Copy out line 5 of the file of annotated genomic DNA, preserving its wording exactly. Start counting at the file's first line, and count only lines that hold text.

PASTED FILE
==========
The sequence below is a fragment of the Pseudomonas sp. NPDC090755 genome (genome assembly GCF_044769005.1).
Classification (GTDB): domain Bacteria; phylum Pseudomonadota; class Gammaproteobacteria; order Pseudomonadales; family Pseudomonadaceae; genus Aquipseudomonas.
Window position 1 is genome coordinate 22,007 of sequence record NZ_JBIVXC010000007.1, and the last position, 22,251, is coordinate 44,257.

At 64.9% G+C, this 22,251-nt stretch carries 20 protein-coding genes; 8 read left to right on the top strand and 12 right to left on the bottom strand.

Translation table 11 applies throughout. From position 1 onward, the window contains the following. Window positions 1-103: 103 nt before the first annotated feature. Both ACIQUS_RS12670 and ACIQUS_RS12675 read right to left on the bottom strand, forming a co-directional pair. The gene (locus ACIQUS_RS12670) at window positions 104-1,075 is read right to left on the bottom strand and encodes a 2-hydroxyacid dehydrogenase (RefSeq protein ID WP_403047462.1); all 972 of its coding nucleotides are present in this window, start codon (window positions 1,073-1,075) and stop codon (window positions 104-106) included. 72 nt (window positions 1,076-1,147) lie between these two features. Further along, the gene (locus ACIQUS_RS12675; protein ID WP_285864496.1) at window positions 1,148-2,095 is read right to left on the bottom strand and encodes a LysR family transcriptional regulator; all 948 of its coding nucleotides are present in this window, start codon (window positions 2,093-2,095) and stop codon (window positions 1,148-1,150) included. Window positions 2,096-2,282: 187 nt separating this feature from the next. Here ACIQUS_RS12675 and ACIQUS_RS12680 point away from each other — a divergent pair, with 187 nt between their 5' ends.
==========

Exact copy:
Translation table 11 applies throughout. From position 1 onward, the window contains the following. Window positions 1-103: 103 nt before the first annotated feature. Both ACIQUS_RS12670 and ACIQUS_RS12675 read right to left on the bottom strand, forming a co-directional pair. The gene (locus ACIQUS_RS12670) at window positions 104-1,075 is read right to left on the bottom strand and encodes a 2-hydroxyacid dehydrogenase (RefSeq protein ID WP_403047462.1); all 972 of its coding nucleotides are present in this window, start codon (window positions 1,073-1,075) and stop codon (window positions 104-106) included. 72 nt (window positions 1,076-1,147) lie between these two features. Further along, the gene (locus ACIQUS_RS12675; protein ID WP_285864496.1) at window positions 1,148-2,095 is read right to left on the bottom strand and encodes a LysR family transcriptional regulator; all 948 of its coding nucleotides are present in this window, start codon (window positions 2,093-2,095) and stop codon (window positions 1,148-1,150) included. Window positions 2,096-2,282: 187 nt separating this feature from the next. Here ACIQUS_RS12675 and ACIQUS_RS12680 point away from each other — a divergent pair, with 187 nt between their 5' ends.